Productivity and Efficiency Analysis of Maize under Conservation Agriculture in Zimbabwe

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Productivity and Efficiency Analysis of Maize under Conservation Agriculture in Zimbabwe Kizito Mazvimavi a, Patrick V Ndlovu b, Henry An c and Conrad Murendo d Selected Paper prepared for presentation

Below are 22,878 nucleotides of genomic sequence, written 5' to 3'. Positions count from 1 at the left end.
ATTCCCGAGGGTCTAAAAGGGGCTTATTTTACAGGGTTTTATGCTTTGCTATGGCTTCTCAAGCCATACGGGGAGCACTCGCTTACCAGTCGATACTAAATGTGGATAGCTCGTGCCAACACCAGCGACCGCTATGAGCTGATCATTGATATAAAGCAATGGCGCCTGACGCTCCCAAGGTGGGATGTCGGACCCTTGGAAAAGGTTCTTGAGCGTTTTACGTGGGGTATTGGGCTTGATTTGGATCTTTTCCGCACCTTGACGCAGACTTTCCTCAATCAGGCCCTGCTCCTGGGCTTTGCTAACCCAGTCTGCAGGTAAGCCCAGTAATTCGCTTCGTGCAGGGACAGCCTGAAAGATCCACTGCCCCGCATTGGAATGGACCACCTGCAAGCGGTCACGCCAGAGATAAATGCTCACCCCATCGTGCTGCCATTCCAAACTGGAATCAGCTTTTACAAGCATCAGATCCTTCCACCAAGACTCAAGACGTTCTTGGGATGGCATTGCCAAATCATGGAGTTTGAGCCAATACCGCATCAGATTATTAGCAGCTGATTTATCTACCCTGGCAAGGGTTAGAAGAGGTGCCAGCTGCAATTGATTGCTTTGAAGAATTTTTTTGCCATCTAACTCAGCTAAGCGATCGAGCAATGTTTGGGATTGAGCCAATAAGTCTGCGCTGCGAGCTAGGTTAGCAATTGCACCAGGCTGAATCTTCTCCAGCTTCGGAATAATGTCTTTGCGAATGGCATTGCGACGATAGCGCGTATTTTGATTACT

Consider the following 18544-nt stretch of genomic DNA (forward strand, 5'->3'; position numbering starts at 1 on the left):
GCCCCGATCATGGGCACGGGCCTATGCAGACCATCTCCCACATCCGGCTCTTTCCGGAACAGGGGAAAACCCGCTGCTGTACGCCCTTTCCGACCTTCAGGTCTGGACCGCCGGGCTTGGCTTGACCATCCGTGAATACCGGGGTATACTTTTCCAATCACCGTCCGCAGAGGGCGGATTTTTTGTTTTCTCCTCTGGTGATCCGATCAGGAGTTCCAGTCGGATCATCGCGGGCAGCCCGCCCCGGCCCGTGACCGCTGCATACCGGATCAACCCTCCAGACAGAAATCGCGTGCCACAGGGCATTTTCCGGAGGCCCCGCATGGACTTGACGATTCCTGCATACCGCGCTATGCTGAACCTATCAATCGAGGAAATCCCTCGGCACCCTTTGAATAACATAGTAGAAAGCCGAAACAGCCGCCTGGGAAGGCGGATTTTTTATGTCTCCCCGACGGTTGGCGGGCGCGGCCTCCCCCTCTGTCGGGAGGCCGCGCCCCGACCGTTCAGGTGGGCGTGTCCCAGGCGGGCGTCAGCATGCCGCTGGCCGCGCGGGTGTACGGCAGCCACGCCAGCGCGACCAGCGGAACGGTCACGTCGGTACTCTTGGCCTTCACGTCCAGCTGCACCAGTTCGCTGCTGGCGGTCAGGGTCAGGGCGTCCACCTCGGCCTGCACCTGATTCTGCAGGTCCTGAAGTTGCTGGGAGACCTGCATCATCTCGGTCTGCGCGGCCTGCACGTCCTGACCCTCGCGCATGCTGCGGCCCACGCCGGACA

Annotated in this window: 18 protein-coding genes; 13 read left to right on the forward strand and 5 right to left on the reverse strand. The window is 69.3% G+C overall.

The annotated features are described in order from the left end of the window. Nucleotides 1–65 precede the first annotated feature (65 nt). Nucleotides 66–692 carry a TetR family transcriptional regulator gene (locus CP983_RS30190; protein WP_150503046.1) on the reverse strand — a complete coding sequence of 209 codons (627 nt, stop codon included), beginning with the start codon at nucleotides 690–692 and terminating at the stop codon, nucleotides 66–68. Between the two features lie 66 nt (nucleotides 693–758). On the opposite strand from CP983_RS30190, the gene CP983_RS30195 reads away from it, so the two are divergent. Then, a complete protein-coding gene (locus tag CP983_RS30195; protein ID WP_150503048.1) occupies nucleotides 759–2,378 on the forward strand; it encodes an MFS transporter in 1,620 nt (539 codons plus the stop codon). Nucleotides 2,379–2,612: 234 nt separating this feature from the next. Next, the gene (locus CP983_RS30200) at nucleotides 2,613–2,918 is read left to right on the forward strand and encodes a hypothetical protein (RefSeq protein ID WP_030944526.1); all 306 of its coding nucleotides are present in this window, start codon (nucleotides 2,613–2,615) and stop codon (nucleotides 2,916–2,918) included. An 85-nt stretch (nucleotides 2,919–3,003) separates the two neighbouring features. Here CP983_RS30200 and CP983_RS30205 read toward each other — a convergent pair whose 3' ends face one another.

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Productivity and Efficiency Analysis of Maize under Conservation Agriculture in Zimbabwe Kizito Mazvimavi a, Patrick V Ndlovu b, Henry An c and Conrad Murendo d Selected Paper prepared for presentation at the International Association of Agricultural Economists (IAAE) Triennial Conference, Foz do Iguaçu, Brazil, August, Copyright 2012 by [Mazvimavi K., Ndlovu P.V., An H. and Murendo C.]. All rights reserved. Readers may make verbatim copies of this document for non-commercial purposes by any means, provided that this copyright notice appears on all such copies. a Head, Impact Assessment Office, International Crops Research Institute for the Semi-Arid Tropics (ICRISAT), Hyderabad India b Graduate Student, Department of Resource Economics and Environmental Sociology, University of Alberta, Edmonton, AB, Canada c Assistant Professor, Department of Resource Economics and Environmental Sociology, University of Alberta, Edmonton, AB, Canada d PhD Student, Department of Agricultural Economics and Rural Development Georg-August-University Göttingen, Göttingen, Germany Productivity and Efficiency Analysis of Maize under Conservation Agriculture in Zimbabwe Kizito Mazvimavi 1, Patrick V Ndlovu 2, Henry An 3 and Conrad Murendo 4 Abstract This study sought to evaluate the performance of conservation agriculture (CA) technologyessentially comparing productivity and efficiency levels in maize production in CA and conventional farming. The analysis is based on a three year panel sample of smallholder farming households and employing a stochastic production frontier model compare productivity and technical efficiency between CA and conventional farming. Study results indicate that CA technology is implemented in relatively smaller plots than conventional farming (0.36ha compared to 0.85ha) but has a significant contribution to total maize production, on average 50% of output share. Output elasticities indicate positive responses for labor and seed in CA, and negative responses in conventional farming. On the other hand, there are negative responses to land and draft in CA. Fertilizer has a greater positive response in CA than in conventional farming. Overall returns to scale are similar for CA and conventional farming (0.84 and0.89 respectively). There is evidence of technical progress in CA for the three year panel period. Technical progress has been land-saving but seed and fertilizer-using in CA, while land-using and seed-saving in conventional farming. Joint frontier estimates indicate that farmers will produce 39% more in CA compared to conventional farming. Technical efficiency levels are generally the same (about 68%) for both technologies. Two-thirds of farmers achieve efficiency scores in the 60-80% range both CA and conventional farming technologies. These results show significant yield gains in CA practices and significant contributions to food production. CA is landsaving, and this is an important issue for land constrained farmers because they can still have viable food production on smaller area. But high labor demands in CA present some problems in adoption, particularly for the poorer farmers. Key words: Conservation agriculture, productivity, efficiency, technical change I. Introduction Maize production is an important component of food security and livelihood for smallholder farming communities of Zimbabwe. The maority of smallholder farmers grow maize primarily for subsistence using conventional farming technology based on ox-drawn plow for tillage purposes. The challenge in Zimbabwe s smallholder agricultural sector is to raise the productivity of the staple cereal as a way of solving food insecurity problems. The per capita maize production is steadily declining, and this has been attributed to significant decline in yields over the years from 1500 kg/ha in the early 1990s to 500kg/ha after 2000 (Government of Zimbabwe, 2002). Similar to most parts of sub-saharan Africa, agricultural productivity levels in Zimbabwe have fallen due to land degradation as a result of many years of erosive cultivation, declining soil fertility as farmers fail to replenish soil fertility (Mano, 2006). 1 Head, Impact Assessment Office, International Crops Research Institute for the Semi-Arid Tropics (ICRISAT), Hyderabad India 2 Graduate Student, Department of Resource Economics and Environmental Sociology, University of Alberta, Edmonton, AB, Canada 3 Assistant Professor, Department of Resource Economics and Environmental Sociology, University of Alberta, Edmonton, AB, Canada 4 PhD Student, Department of Agricultural Economics and Rural Development Georg-August-University Göttingen, Göttingen, Germany 1 The response to this food crisis in Zimbabwe has been the wide scale relief distribution of food aid and direct agricultural input assistance without an exit strategy for sustaining some of the new technologies promoted within the context of relief aid (Rohrbach et al, 2005; DFID, 2009). As part of these relief and recovery programs, research and development initiatives have seen the introduction of a specific set of technology options that aim to improve and stabilize crop yields while preserving soil and water, while using precision methods to apply inputs. These set of technology options is defined as conservation agriculture (Thierfelder and Wall, 2010; Twomlow et al., 2008). But, the key to a prolonged increase in agricultural production is to improve productivity, which can be achieved through better technology and efficiency. In Zimbabwe there has been maor investments and policy drive towards CA as a way of improving productivity through efficient use of production inputs, improved management, timeliness of operations and conserving the soil. However, in the past increase in land productivity has come from intensification of agricultural production and the adoption of yield enhancing technologies especially modern high yielding varieties and fertilisers. Higher efficiency gives subsistence farmers the opportunity to produce more output using the current level of inputs especially land which is limited in supply. Gains in output through productivity growth have become increasingly important in Zimbabwe as opportunities to bring additional virgin land into cultivation have significantly diminished in recent years. So far there is no empirical evidence to show that CA can indeed lead to efficiency gains which can increase productivity that is crucial for improving livelihoods of smallholder farmers in Zimbabwe. The few studies that have assessed the effect of CA adoption on production efficiency (Solis, 2005, Oduol et al., 2011, Musara et al., 2012) have used cross sectional data. The studies have concluded that adoption of CA practices push smallholder farmers closer to their production frontier and an improvement of human capital variables such as access to extension and education can significantly reduce inefficiencies. Given the nature of CA and the fact that agronomic benefits from soil improvement are only realised in the long term, the use of panel data is more appropriate for a realistic assessment of impact. Through monitoring farmers who have adopted CA over time, the International Crops Research Institute for the Semi-Arid Tropics (ICRISAT) has created a database upon which this study will be based. The paper is structured as follows: Section II is a review of the literature on productivity measurement and section III develops the theoretical and econometric model for estimating productivity impacts. Section IV describes the data used in the study including sample selection issues. Section V is a discussion of diagnostic and model specification issues in the econometric model. Section VI reports the maor empirical findings. The summary follows in the last section. 2 Section II. Literature review CA practices in Africa A comprehensive review of conservation CA practices in Zimbabwe, and other Southern African countries is given by Mazvimavi (2011). CA in Zimbabwe is largely practiced by smallholder farmers using small farm implements such as the hand hoe to create planting basins. Though specifications may vary, CA technologies typically involve agricultural management practices that prevent degradation of soil and water resources and thereby permit sustainable farm productivity without environmental degradation (Haggblade et al., 2004; Wysocki, 1990; ECAF, 2002). Farmers and agencies working to improve farm productivity have experimented with a broad range of these soil and water conservation technologies that are collectively known as CA. Tsegaye et al., (2008) assess the impacts of conservation agriculture on land and labor productivity in Ethiopia. Their study analyzes the adoption of the different components of CA and finds that the initial decision to adopt CA is influenced by regional location, family size, access to extension, and formal education. They also find a positive relationship between land productivity and use of CA components such as herbicide application. Hassane et al., (2000) evaluate the impact of planting basin, and use of fertilizer and manure on millet crops in Niger. Their study finds that over a five year period from 1991 to 1996, farmers experienced yield gains of up to 511%. Similarly, significant yield gains are also noted in a study in Zambia by Haggblade and Tembo (2003) who note that farmers who dug planting basins and applied crop residues and fertilizer achieved 56% yield gains in their cotton fields and 100% yield gains in their maize fields. Gowing and Palmer (2008) examine evidence of CA benefits amongst small-scale farmers in Africa and conclude that CA does not overcome constraints on lowexternal-input systems. They note that CA will deliver the productivity gains that are required to achieve food security and poverty targets only if farmers have access to fertilizers and herbicides. They further asset that adoption of CA by small-scale farmers is likely going to be partial as opposed to full adoption. While there is evidence of CA gains in the literature, there are also studies that present a sharply contrasting assessment of CA impacts. Giller et al. (2009) suggests that empirical evidence is not clear and consistent on CA contributions to yield gains. Their study notes concerns that include decreasing yield in CA, increased labor requirements when herbicides are not used, a shift of the labor burden to women, and problems with mulching requirements due to its shortage or competing use as livestock feed. They also note that there are many cases where adoption of CA was temporary and only lasted for the course of active promotion of the technology by NGOs and research but was not sustained beyond that. 3 Technical Efficiency and Productivity Growth The measurement of technical efficiency and productivity growth is an area of study that has attracted the interest of a number of researchers since the work of Farrell in 1957 (Farrell, 1957). Technical efficiency is ust one component of overall economic efficiency, i.e. producing maximum output given the level of inputs employed (Kumbhakar and Lovell 2000). Efficiency change essentially contributes to productivity growth. Efficiency can be considered in terms of the optimal combination of inputs to achieve a given level of output, that is input-orientation efficiency, or the optimal output that could be produced given a set of inputs, that is output-orientation efficiency. Productivity assessment is often associated with measurement of technical change. The work of Battese and Coelli (1988, 1992, 1995) has made notable contributions on measurement of production efficiency using stochastic production frontier approach. Khumbakar and Lovell (2000) proposes an econometric method that is based on a primal approach where shifts in the production frontier are due to technical change. It is often important to interpret results of efficiency and productivity analysis in the context of the time period analyzed, and also consider issues such as the degree of sample homogeneity, output aggregation, and use of different methodologies in the analytical process. Total factor productivity growth is defined as growth in output that is not explained by change in inputs. Following this definition and assuming that production is not always on the frontier, change in productivity can be decomposed into two separate components: a) movements towards or away from the frontier due to changes in technical efficiency; and b) shifts in the frontier due to the effect of technological innovations or progress. Effects of scale changes can also be incorporated in this measure (Coeli et al.,2005) Parametric and non parametric approaches A non-parametric approach to frontier, the Data Envelopment Approach (DEA) was developed by Charnes, Coopers and Rhodes (1978). The parametric approach was developed simultaneously by Aigner, Lovell and Schmidt (1977) and Meeusen and van den Broek (1977) who proposed the stochastic frontier production function. Both approaches are used in empirical work. However, a weakness associated with the DEA approach is that all deviations from the frontier are associated with inefficiency. In agriculture this assumption is restrictive considering that production is variable due to factors such as weather, pests and diseases. The stochastic production frontier on the other hand allows for error in measurement. 4 Section III: Development of theoretical and econometric model This study uses a stochastic production frontier to estimate productivity and technical efficiency. To estimate technical efficiency, a oint frontier is used since this is a comparative analysis of two technologies. Data for the two technologies is pooled so that technical efficiency predictions are derived from the same data. This is based on discussions by Battese et al., (2004) on comparing different groups in technical efficiency estimation. OLS regressions and Stochastic frontier models The study will use OLS regressions to model maize production and retrieve output elasticities and returns to scale associated with CA and conventional farming. Two separate models are estimated (for CA and non CA) using a structural form indicated in the translog production function in equation 1. y it 0 J 2 x it k x itxkit tt ttt tx itt 1 2 J J k where yit is the log of the output produced, the subscript i = 1, 2,, N denotes households in the panel data, t = 1, 2,, T are time periods, and, k = 1, 2,, J are the inputs used, represented by vector x in farm production. Technical change is neutral with respect to inputs if, and only if, t = 0, and absent if, and only if, t=tt=t=0. The panel stochastic frontier model to predict technical efficiency is given in equation 2, with the same specification as equation 1 except that the error term is composed of two independent elements: vit ~ iid N(0, v 2 ) is the random noise error component and uit 0 is the technical inefficiency error component. In the econometric estimation, a oint panel is used, pooling observations for CA and conventional farming, and incorporating a dummy variable to control for these technologies. y it 0 J 2 x it k x it xkit tt ttt t x itt vit 1 2 J J k The inefficiency effects model provides some explanations for the variations in efficiency levels among farmers. Following the stochastic production frontier model in Equation 2, it is assumed that the inefficiency effects are independently distributed and uit arises by truncation at zero of the normal distribution with mean, t, and variance,, where t is defined by 2 u M 0 mzmt tt m1 (3) t where z is a vector of farm specific inefficiency related variables (m=1,, M), at time period t, and coefficient are unknown parameters to be estimated. Since the dependent variable in the inefficiency model is a measure of inefficiency, a positive J J e it u (1) it (2) 5 sign on a parameter indicates a negative efficiency effect. A one stage approach that uses a maximum likelihood estimator is used to estimate the production and inefficiency effects simultaneously. Variables for the direct factors of production are land (A), labor (L), draft animals (K), fertilizer (F), and seed (S). The output (Y) for the production function is maize produced in kgs. Land is total cultivated area in hectares. Labor is total farm labor available in the household, expressed in male adult equivalent units. Variables hypothesized to be explanatory factors of technical efficiency include ; gender (dummy variable taking the value of 1 if male headed household, zero if female headed), age and education of household head, asset endowments, and access to draft power. A time variable is included to estimate the effect of time on technical efficiency. Land and labor are also included in the efficiency model. The model used in the study assumes time varying technical efficiency, using a truncated frontier model. Section IV: Data This study makes use of ICRISAT panel data from household surveys collected since 2008 in Zimbabwe. The panel study aimed to examine CA adoption practices including labor allocation, technology adoption determinants, and productivity impacts observing the same farmers in successive seasons of real CA practice in non experimental setting. The study makes comparison of CA technology with alternative conventional farming practices for the same households (i.e. a household practices both technologies). The data was collected in 15 rural districts in Zimbabwe. Table 1 shows the average number of households interviewed in the full survey sample and the selected sample (used for this particular study). During the panel period, there were incidences of attrition as some households could not be re-interviewed in successive seasons of the surveys. As a consequence, the panel data used in this study is un-balanced. This may open doors to some econometric problems associated with attrition bias. A possible solution to attrition bias is to use dynamic panel data models. However, this study does not tests for attrition bias nor make use of dynamic panel data models. There were instances where some farmers did not produce maize in particular seasons, or where the maize crop was completely wiped out by drought. As a result, this study makes use of a sub sample of the original panel household sample. This sub sample considers maize producing households and excludes observations where no maize was produced. Further details on sample selection are discussed in the proceeding sub-section. 6 Table 1. Survey sample and selected sample for study Technology Survey sample Selected sample CA Conventional Combined CA Conventional Combined Total observation Source: ICRISAT Conservation Agriculture panel data Table 2 gives some descriptive statistics of the production variables and factors hypothesized to explain technical efficiency in maize production. Output refers to total maize produced in kilograms. In this study, aggregation of output from different plots, as well as aggregation of inputs is done. Aggregation is used in this case by making implicit assumptions on seperability. Table 2. Summary Statistics for factors of production and efficiency factors Production variables Efficiency variables Year Output Area Labor Draft Seed Fertilizer Gender Age School Experience Ill Assets CA average Conventional average Average average Source: ICRISAT Conservation Agriculture panel data The efficiency variables include gender, age, education level, farming experience of the household head, and presence of chronically ill persons in the household (dummy variable proxy for impact of HIV/AIDS, named Ill). Gender and illness are proportion of households (multiply by 100 to express as percentage). Asset endowments are expressed as an index which captures information on the availability of farming implements e.g. plows, cultivators, hoes, in a household. In general there is not a lot of variation in input use for the thre